WOBURN – Peter Limone -- the reputed organized crime figure who spent 33 years behind bars after being wrongly convicted of a 1965 murder -- admitted today in court that Middlesex prosecutors had enough evidence to convict him of 12 charges of loansharking and running a gambling ring.
Limone did not plead guilty to the charges in Superior Court. But his admission carried the same legal weight as a guilty plea or a conviction and prosecutors urged Superior Court Judge Leila Kern to send him back to state prison.
Instead, Kern sentenced the 76-year-old Medford resident to 2 1/2 years in county jail, but suspended it for five years. She also ordered him to wear a GPS tracking device and avoid certain people and certain greater Boston neighborhoods.
Middlesex prosecutors filed a 13 page memorandum seeking prison time for Limone, whom they said "stands at the pinnacle of a highly disciplined criminal organization ...commonly referred to as La Cosa Nostra (LCN).''
Limone is one of four alleged organized crime figures who won a $101 million federal verdict against the FBI in 2007 for deliberately withholding evidence that exonerated him for the 1965 murder of Edward "Teddy'' Deegan in Chelsea.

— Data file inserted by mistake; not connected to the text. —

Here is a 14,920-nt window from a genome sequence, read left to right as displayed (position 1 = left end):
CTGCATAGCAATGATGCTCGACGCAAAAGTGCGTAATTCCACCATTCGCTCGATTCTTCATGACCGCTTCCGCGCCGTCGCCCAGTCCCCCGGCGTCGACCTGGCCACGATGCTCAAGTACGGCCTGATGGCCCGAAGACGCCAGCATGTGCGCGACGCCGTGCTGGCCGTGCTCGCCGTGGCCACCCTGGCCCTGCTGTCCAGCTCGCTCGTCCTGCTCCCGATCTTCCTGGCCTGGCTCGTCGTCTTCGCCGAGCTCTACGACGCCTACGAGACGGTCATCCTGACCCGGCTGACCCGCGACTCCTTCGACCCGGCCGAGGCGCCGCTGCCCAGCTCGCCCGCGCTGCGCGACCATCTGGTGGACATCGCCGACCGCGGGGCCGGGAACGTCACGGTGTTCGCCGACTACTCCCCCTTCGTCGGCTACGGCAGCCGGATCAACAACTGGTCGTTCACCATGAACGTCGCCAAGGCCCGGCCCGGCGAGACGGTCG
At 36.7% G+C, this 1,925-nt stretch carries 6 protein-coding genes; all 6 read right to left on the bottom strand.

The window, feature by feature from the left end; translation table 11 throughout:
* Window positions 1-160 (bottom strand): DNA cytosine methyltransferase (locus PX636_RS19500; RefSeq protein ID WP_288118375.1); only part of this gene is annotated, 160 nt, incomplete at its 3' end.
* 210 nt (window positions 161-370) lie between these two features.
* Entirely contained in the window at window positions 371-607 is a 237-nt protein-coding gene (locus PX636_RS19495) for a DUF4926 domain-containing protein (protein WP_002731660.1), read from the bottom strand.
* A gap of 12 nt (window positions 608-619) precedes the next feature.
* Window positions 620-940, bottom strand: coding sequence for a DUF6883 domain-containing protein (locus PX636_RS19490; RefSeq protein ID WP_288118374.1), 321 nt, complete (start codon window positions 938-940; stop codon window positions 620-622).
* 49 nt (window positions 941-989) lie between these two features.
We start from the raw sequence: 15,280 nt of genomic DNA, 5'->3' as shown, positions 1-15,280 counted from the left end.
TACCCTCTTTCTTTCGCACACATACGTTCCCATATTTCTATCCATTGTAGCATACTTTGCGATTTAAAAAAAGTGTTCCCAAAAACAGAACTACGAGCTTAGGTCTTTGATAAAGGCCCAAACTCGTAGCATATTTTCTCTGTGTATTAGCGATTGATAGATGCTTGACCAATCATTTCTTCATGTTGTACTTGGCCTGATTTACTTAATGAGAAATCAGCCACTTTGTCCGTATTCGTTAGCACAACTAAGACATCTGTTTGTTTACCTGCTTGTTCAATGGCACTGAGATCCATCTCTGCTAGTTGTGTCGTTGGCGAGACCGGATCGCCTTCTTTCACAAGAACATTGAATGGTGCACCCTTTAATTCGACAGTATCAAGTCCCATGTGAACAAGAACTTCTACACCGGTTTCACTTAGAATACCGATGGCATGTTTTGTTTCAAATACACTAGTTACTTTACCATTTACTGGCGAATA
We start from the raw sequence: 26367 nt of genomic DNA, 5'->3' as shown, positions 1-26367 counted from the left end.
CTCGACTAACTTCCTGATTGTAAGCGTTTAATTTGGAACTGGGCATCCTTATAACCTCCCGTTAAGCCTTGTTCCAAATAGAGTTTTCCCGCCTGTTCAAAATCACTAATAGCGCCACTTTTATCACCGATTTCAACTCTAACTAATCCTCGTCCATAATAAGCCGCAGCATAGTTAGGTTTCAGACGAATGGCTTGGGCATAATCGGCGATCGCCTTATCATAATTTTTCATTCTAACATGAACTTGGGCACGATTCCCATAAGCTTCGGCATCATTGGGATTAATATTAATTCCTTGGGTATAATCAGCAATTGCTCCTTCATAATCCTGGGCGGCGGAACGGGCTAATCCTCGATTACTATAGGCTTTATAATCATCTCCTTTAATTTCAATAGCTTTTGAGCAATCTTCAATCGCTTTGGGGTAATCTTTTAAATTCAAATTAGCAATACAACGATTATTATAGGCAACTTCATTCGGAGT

He was released in 2001. But Middlesex District Attorney Gerard T. Leone Jr.'s office says Limone restarted his lucrative organized crime businesses. About $178,000 was deposited into Limone's bank accounts between 2001 and 2008 -- even though Limone was technically unemployed during those years, prosecutors said today.
In court today, Limone's defense attorney, Juliane Balliro, told Kern that Limone will no longer participate in organized crime activities.
"There is another side to Mr. Limone,'' Balliro said in court. "I can assure you what the court will see this day forward is a complete change in lifestyle.''
Assistant District Attorney David Solet summarized for the court the results of an extensive investigation by state police assigned to Leone's office, and the State Police Special Services Section, which investigates organized crime.
Between 2001 and 2008, he said, Limone headed a "highly organized criminal syndicate,'' collecting 50 percent of the profits from bookmakers and charging interest rates of 2 percent a week in its loansharking business.
"At the top of the organization was the defendant before you, Peter Limone,'' he said. Solet said in court that Limone was called various names by his alleged co-conspirators like "Chief Crazy Horse'' and "the camera guy" and "Mr. P.''
Solet said the betting ring had connections to Florida and allowed people to place bets on horse racing and on all major sports.
He also said that Limone made it clear that he was the boss. "He indicated he wanted money collected and he wanted it collected immediately,'' Solet said.
Meanwhile, the Globe reported today that the son of Louis Greco, another man wrongly convicted in the Deegan case, has died before he could collect the family's share of the $101 million. Edward Greco, 53, died last week in New Orleans, his attorney said.
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